There's plenty of talk today about the possibility of $4 gas this summer. If that happens, this could be one long hot summer for the Big Three. Thursday, when I talked with him, General Motors CEO Rick Wagoner indicated the country's largest automakers are already noticing a repeat of last year, when buyers moved from big rigs (trucks and SUVs) and more towards smaller cars. Well, guess what? If gas hit $4 a gallon, that migration will turn into a wave of problems for the domestic automakers.
This year, Ford and GM are both seeing lower truck sales (down 5.3% and 7.2% respectively). Chrysler is up 1.6%. These are troubling numbers because trucks are the high profit margin vehicles for the automakers. When those sales tank, so do corporate earnings. Need proof? Look at how Ford lost more than $12 Billion last year in large part because its Explorer sales plummeted while the world's bestselling vehicle, the F-series, also struggled.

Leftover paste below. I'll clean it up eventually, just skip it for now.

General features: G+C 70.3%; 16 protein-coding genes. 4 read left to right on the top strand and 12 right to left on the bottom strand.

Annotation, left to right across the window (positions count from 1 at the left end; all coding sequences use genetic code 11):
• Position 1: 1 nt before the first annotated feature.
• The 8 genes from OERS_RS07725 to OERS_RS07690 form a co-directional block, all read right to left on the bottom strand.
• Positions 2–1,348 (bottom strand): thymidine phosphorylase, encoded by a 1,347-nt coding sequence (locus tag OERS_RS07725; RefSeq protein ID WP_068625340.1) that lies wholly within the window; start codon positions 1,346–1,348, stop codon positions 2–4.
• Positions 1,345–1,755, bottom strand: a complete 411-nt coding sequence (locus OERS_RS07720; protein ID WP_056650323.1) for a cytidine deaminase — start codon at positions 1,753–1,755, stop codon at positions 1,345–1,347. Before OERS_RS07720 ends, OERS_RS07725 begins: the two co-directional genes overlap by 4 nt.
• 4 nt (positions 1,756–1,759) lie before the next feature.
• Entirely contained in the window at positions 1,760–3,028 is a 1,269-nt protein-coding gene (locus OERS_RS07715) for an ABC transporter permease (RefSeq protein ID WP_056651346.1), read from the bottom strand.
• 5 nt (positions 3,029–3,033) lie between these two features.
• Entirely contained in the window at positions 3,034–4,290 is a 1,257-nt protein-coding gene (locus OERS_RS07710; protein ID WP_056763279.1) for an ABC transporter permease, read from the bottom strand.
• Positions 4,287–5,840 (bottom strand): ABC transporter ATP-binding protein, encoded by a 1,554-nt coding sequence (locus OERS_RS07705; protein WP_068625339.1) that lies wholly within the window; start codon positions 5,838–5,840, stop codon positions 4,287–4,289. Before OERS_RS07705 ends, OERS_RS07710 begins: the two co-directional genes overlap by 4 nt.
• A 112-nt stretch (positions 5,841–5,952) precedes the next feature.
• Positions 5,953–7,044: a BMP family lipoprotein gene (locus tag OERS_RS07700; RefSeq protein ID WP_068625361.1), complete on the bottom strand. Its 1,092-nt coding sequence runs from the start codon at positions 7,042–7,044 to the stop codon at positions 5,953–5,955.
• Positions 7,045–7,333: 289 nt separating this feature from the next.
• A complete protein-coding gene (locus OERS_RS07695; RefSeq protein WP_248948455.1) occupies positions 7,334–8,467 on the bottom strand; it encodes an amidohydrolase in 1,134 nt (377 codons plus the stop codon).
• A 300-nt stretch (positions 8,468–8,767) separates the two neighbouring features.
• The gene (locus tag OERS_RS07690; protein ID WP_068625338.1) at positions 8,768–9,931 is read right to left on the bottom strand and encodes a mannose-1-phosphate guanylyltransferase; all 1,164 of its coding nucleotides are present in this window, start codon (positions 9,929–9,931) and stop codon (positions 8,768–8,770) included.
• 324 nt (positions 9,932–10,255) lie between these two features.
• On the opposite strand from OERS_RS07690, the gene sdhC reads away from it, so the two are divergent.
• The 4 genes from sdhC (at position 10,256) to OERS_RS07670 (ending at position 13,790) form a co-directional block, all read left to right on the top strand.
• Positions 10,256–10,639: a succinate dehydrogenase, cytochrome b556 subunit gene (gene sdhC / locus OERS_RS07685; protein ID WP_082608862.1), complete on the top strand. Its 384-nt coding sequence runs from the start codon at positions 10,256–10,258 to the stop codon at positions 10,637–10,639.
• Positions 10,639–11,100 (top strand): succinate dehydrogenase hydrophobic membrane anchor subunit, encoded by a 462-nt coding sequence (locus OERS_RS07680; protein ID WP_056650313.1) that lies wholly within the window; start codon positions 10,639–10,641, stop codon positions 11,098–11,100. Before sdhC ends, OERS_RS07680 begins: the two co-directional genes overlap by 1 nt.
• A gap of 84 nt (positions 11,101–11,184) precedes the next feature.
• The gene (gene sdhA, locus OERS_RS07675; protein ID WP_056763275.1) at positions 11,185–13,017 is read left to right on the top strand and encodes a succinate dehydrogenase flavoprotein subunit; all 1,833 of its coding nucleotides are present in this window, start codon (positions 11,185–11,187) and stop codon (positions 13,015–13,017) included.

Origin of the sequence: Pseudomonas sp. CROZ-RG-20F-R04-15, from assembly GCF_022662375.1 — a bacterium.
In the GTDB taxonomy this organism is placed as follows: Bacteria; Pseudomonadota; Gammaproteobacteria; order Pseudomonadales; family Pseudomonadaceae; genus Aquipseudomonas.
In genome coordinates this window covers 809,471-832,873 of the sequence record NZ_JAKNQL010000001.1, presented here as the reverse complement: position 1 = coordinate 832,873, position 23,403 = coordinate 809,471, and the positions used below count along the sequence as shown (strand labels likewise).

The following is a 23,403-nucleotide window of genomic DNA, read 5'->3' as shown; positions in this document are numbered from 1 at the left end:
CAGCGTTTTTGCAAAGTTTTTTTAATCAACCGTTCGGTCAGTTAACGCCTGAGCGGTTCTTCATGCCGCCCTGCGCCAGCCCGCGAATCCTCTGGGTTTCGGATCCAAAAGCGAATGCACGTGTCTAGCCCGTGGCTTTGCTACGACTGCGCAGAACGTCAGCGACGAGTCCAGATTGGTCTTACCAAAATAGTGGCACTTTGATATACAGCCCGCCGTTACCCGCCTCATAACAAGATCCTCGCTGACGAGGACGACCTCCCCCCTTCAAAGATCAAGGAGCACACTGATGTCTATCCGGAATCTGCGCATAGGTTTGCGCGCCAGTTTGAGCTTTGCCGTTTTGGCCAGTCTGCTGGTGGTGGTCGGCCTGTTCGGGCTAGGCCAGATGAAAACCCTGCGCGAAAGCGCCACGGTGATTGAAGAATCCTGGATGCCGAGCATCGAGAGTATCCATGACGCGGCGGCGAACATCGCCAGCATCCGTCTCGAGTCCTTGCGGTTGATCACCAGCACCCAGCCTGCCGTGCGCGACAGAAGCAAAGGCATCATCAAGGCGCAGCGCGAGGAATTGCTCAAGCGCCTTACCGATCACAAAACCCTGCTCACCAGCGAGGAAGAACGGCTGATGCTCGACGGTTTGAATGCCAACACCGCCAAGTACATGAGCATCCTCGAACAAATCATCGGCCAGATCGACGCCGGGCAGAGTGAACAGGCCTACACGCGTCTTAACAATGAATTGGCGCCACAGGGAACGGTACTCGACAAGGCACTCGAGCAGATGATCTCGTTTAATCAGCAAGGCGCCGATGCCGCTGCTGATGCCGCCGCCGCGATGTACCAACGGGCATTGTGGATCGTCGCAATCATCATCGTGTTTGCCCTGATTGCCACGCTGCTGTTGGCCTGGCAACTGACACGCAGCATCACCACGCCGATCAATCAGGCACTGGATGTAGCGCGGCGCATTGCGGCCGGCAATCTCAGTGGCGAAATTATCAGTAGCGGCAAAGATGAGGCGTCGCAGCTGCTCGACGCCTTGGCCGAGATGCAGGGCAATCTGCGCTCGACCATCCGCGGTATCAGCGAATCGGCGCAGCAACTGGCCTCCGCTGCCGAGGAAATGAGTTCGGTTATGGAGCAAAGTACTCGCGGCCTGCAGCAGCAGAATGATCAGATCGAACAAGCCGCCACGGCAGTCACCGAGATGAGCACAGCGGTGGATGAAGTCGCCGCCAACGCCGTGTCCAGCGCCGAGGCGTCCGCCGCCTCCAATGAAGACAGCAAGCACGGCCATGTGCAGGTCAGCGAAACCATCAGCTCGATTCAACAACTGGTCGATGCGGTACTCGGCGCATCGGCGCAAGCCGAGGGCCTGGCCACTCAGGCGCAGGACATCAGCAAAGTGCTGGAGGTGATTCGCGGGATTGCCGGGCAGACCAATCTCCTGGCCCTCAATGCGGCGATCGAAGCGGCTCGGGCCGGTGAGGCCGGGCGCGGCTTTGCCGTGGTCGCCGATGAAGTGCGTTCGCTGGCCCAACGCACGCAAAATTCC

The double whammy for Detroit is that slower sales could prompt greater incentives to bring more people into the showroom. Since swearing off the super big deals we saw back in 2004 and 2005, the Big Three have been doing a better job of holding the line on incentives. Year to date, according to the research firm Autodata, the average incentive for domestic vehicles is $3,443 -- an increase of $167 over last year. Holding that line will be tougher if May sales are as sluggish as what we've seen in March and April.
Perhaps the only people who will enjoy the slowdown in truck sales and the potential for greater incentives will be those in the market for a new truck or SUV. But even those people won't be smiling for long if we see gas run up to $4.
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